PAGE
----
Fed Chair Jerome Powell noted, on several occasions during his 8-minute speech, the pain that would come for both households and businesses, claiming it as the unfortunate cost of reducing inflation. Inflation, many would say, went uncontrolled for too long while consumers couldn’t consume fast enough at the artificially held low interest rates. Think of a child you fed Tootsie Rolls to for over an hour to keep quiet during your very important meeting. How justified is the pain that ensues as that child works his way off the sugar rush? Justified or not, inflation must be tamed, and it will cause pain. But that pain is relative to the specific household and specific industry.
Here in the Denver real estate market, there was 6,939 homes for sale on August 31st, double 2021, 25% more than 2020 and still 25% less than 2019. Inventory is still historically low for the cyclical demand Denver sees, evidenced by 1.6 months of inventory. Nationally, inventory has not even recovered to 2020 levels yet. This low inventory will wane as the year finishes, entering 2023 with another opportunity for bidding wars and pricing pressure. For that to happen, however, we will need to see interest rates settle and start to drop as the economy does slow into its recessionary period.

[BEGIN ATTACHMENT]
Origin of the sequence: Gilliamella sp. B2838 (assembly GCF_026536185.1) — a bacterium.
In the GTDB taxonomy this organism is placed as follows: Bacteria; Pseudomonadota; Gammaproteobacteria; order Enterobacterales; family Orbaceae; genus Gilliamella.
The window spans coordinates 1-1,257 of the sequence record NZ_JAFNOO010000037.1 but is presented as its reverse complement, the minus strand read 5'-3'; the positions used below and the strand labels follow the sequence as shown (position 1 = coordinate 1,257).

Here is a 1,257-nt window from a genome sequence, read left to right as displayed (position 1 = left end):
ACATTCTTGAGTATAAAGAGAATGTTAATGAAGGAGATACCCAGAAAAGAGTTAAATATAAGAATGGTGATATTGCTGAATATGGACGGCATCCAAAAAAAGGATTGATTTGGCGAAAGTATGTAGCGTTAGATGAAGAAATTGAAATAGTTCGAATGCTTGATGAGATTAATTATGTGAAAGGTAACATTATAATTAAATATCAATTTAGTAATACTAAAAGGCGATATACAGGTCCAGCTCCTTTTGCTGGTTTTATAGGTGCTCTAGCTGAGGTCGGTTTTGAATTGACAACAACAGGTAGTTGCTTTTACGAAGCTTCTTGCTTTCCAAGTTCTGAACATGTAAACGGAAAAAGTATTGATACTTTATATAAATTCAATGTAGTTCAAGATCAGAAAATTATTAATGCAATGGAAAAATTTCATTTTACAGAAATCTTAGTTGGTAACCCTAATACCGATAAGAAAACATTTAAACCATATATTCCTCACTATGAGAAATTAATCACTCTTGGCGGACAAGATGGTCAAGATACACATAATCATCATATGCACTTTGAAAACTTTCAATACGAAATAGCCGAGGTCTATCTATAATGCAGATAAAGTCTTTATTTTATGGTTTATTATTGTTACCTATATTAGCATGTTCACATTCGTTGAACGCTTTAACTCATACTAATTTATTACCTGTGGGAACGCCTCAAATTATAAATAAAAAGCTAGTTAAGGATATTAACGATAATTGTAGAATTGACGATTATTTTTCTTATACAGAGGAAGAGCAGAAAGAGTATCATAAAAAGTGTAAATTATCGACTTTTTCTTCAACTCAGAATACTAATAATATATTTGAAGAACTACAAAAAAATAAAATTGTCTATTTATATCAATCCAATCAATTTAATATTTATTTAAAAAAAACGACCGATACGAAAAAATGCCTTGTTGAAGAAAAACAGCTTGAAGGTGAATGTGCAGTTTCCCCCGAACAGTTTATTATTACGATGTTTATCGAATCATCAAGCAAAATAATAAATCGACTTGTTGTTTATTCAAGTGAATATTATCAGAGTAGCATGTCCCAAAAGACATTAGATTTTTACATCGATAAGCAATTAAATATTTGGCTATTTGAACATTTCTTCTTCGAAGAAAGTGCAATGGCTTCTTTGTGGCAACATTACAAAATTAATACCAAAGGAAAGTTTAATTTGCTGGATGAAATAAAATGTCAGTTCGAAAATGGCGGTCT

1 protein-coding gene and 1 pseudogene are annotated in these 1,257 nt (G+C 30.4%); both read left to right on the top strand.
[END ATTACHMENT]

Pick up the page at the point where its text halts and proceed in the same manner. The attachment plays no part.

So far, the economy is holding on with manufacturing still expansionary. Consumer spending is still up .1%, 315k jobs having been created, low unemployment at 3.7% with 11.2 million job openings and jobless claims holding low. ADP’s August Employment Report also showed pay increased for those who stayed on their job nationwide by 7.6% and up 16.1% for those getting new jobs. Consumer Sentiment even increased this month by 13% due to a 59% surge in the year-ahead outlook for the economy. Consumers are feeling good about inflation getting tamed, jobs secured and a quick economic recovery.
All this to come back to defining a housing recession.
Lawrence Yun said it best. “It is a difficult market for those selling homes and for homebuilders, but homeowners continue to accumulate housing wealth from rising home prices.” I will concede to a definition of a housing recession as a slowing sales cycle. But with builders not building, homeowners locked into rates not likely to see again, and Baby Boomers aging in place, inventory will not right size for a very long time, if ever. This lack of inventory will keep home prices increasing. Over $27 trillion in homeowner equity will keep homeowners from having to sell at a loss. Wage increases will keep buyers able to purchase. And right now, while interest rates are high and buyers are scared, first-time homebuyers have an opportunity to negotiate their way into homeownership.
I am blessed to work with hundreds of clients every month who are looking for financial stability, hope and prosperity. This can be achieved through real estate. Homeowners today are not in a recession.
Until next time, this is Nicole Rueth with the Rueth Team. Now the proud and excited newest member of the OneTrust Home Loans family. It’s my pleasure to keep you updated.